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Reduction of ventilator-associated pneumonia using the AnapnoGuard system

Introduction

Ventilator-associated pneumonia (VAP) is a common complication in mechanically ventilated patients. Frequently the pathogens responsible derive from aspirated secretions of the upper respiratory tract or the stomach. In order to prevent aspiration, two missions should be attained: a good tracheal cuff seal with a well-tolerated pressure, together with continuous evacuation of secretions from the subglottic space. These two goals can be achieved using the AnapnoGuard system and its related endotracheal tube (ETT).

Methods

A single-center, open-label study in a general ICU. Control group: (retrospective data) mechanically ventilated patients on standard of care regular ETT, manual suction of the trachea and oral- pharyngeal space by nursing staff. Study group: (prospective data) connected at all times to the AnapnoGuard system: an ETT with two above-the-cuff suction ports and a third port and lumen for rinsing and CO2 measurement. A triple lumen harness is connected to a control system designed to measure CO2 levels above the cuff (to identify leaks), inflate the cuff accordingly, rinse and suction secretions above the cuff. To be included in the study patients had to have no pneumonia on admission and at least 3 days of mechanical ventilation. VAP was diagnosed for a new chest X-ray infiltrate accompanied by fever, leucocytosis and positive sputum culture. The study was approved by the hospital IRB.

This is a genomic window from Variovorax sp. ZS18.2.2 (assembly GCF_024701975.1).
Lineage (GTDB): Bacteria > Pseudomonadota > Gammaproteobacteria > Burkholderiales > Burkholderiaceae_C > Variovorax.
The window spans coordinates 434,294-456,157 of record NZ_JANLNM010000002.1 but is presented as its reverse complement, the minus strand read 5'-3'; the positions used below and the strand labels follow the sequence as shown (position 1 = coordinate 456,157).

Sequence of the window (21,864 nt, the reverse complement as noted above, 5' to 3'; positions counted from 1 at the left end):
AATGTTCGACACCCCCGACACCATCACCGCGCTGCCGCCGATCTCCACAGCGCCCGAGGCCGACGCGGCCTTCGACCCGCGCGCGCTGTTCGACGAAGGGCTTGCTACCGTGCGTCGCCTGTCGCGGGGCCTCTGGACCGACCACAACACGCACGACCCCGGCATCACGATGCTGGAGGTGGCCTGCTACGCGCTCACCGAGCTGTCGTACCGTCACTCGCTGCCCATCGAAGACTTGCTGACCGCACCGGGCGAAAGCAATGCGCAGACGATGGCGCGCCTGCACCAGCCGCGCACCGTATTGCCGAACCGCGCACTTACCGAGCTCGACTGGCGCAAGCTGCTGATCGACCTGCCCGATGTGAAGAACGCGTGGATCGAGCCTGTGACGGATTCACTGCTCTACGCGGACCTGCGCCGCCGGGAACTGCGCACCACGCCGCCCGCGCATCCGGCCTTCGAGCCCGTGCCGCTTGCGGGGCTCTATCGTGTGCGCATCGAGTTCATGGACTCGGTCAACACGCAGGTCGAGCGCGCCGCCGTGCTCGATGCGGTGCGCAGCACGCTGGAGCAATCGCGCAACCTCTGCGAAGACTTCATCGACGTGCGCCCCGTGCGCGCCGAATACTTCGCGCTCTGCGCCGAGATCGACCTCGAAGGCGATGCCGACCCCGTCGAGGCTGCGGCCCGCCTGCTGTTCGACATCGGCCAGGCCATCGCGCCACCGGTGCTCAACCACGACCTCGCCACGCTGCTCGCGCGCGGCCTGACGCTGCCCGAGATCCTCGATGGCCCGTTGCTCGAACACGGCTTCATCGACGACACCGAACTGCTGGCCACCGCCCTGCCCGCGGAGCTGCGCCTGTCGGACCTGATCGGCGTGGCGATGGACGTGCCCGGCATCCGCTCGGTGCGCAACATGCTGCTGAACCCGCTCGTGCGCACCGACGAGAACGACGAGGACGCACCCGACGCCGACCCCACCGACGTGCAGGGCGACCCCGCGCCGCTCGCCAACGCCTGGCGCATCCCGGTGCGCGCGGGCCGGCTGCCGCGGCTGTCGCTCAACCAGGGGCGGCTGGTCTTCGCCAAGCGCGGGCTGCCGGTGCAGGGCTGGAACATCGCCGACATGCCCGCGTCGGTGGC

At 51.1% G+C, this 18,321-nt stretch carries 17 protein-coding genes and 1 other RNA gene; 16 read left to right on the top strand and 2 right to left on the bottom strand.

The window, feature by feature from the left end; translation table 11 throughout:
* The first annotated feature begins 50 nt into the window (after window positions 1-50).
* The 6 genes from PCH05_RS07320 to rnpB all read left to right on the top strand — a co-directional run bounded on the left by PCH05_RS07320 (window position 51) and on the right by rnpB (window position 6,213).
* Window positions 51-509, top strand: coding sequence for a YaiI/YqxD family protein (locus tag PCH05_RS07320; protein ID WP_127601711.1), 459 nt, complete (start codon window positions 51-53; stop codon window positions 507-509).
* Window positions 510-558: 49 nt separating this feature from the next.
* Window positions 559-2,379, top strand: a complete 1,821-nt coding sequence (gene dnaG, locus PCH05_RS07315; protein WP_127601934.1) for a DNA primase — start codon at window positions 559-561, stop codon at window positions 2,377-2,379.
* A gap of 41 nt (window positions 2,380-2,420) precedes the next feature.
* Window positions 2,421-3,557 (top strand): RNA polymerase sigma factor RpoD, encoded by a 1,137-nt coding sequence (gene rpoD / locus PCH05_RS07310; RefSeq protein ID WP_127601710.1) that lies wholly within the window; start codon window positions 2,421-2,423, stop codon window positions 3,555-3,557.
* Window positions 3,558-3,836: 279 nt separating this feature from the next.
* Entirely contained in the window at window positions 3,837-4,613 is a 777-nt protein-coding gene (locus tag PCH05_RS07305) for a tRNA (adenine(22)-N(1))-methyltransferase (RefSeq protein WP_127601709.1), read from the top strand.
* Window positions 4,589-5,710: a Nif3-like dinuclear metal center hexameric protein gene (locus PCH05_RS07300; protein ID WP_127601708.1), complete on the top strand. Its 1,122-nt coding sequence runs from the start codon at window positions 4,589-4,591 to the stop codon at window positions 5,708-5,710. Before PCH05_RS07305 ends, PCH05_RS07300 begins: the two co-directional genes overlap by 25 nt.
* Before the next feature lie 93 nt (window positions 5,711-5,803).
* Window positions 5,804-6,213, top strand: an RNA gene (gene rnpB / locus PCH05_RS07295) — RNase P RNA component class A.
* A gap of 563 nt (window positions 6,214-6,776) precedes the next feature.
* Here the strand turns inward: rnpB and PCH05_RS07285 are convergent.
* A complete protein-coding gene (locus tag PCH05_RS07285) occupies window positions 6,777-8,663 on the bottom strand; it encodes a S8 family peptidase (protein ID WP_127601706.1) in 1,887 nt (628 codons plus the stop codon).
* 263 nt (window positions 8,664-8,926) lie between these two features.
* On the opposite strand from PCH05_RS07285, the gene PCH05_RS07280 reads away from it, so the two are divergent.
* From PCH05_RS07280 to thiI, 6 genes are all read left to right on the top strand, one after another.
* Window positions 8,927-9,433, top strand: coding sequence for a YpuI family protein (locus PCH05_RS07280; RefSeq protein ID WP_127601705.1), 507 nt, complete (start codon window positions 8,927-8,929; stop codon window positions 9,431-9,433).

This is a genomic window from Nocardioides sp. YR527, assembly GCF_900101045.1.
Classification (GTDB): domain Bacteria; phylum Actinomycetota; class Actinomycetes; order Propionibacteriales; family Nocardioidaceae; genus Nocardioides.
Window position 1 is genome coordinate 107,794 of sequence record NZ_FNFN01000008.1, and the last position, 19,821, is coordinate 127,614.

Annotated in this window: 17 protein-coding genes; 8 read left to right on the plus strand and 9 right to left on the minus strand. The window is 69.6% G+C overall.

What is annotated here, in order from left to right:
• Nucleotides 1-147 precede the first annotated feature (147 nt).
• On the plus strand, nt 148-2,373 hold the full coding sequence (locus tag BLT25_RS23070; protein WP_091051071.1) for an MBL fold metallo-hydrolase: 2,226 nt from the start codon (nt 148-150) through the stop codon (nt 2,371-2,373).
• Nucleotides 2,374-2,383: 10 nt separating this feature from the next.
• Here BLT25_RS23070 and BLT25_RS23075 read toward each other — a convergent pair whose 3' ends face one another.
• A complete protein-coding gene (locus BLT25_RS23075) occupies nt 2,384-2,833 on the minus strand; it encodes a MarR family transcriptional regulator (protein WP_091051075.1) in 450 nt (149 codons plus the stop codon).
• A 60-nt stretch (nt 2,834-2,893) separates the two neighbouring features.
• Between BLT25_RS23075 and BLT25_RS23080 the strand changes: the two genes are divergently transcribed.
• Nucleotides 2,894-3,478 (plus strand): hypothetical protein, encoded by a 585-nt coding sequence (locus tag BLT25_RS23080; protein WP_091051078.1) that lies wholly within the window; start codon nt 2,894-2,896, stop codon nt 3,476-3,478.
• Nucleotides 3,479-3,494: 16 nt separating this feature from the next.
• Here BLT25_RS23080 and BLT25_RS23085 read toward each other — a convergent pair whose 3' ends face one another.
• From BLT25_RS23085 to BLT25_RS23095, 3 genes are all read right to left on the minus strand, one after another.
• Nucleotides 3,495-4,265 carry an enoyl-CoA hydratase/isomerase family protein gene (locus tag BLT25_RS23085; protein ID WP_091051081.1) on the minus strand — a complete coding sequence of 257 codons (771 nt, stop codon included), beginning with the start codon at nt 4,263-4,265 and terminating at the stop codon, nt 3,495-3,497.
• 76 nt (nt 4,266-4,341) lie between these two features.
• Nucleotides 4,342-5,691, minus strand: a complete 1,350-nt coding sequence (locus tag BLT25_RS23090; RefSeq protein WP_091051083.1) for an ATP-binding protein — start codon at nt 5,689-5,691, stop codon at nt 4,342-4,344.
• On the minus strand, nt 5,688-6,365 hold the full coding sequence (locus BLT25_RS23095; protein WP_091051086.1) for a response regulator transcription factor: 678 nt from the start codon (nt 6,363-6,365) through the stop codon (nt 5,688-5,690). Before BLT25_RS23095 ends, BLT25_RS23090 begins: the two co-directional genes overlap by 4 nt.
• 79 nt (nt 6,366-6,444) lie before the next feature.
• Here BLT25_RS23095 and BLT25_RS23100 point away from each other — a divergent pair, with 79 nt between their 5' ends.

Results

Control group: 100 patients who received standard intubation and treatment in 2009 to 2010. Of these, four dropped out due screening failure of pneumonia on the day of enrollment. Study group: in 2011 to 2014, 192 patients were screened. Of these, 49 were found eligible and were enrolled. Of these, 14 dropped out (four screening failures with pneumonia on day of enrollment and 10 withdrawals with MV of less than 24 hours). Mean age was 51 (control) and 49 (study). Males were 75% of both groups and mean weight was 81 kg in both. VAP was diagnosed in 26 (27%) of controls and only three (8.5%) of the study group (P = 0.03). Mean time from admission to VAP diagnosis was 4.7 days in controls versus 5.12 in the study group (NS). No serious adverse events occurred.

Conclusion

Patients connected to the AnapnoGuard system demonstrated a statistically significant lower VAP rate compared with the control group (8.5% vs. 27% respectively, P = 0.03). The estimated relative risk of VAP occurring in the control group was more than three times higher than the study group. Rinsing and aspiration of subglottic secretions combined with cuff pressure and seal management may be an effective method to prevent VAP.

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Bar-Lavie, Y. Reduction of ventilator-associated pneumonia using the AnapnoGuard system. Crit Care 19, P212 (2015). https://doi.org/10.1186/cc14292

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Keywords

  • Estimate Relative Risk
  • Screen Failure
  • Positive Sputum Culture
  • Pharyngeal Space
  • Subglottic Secretion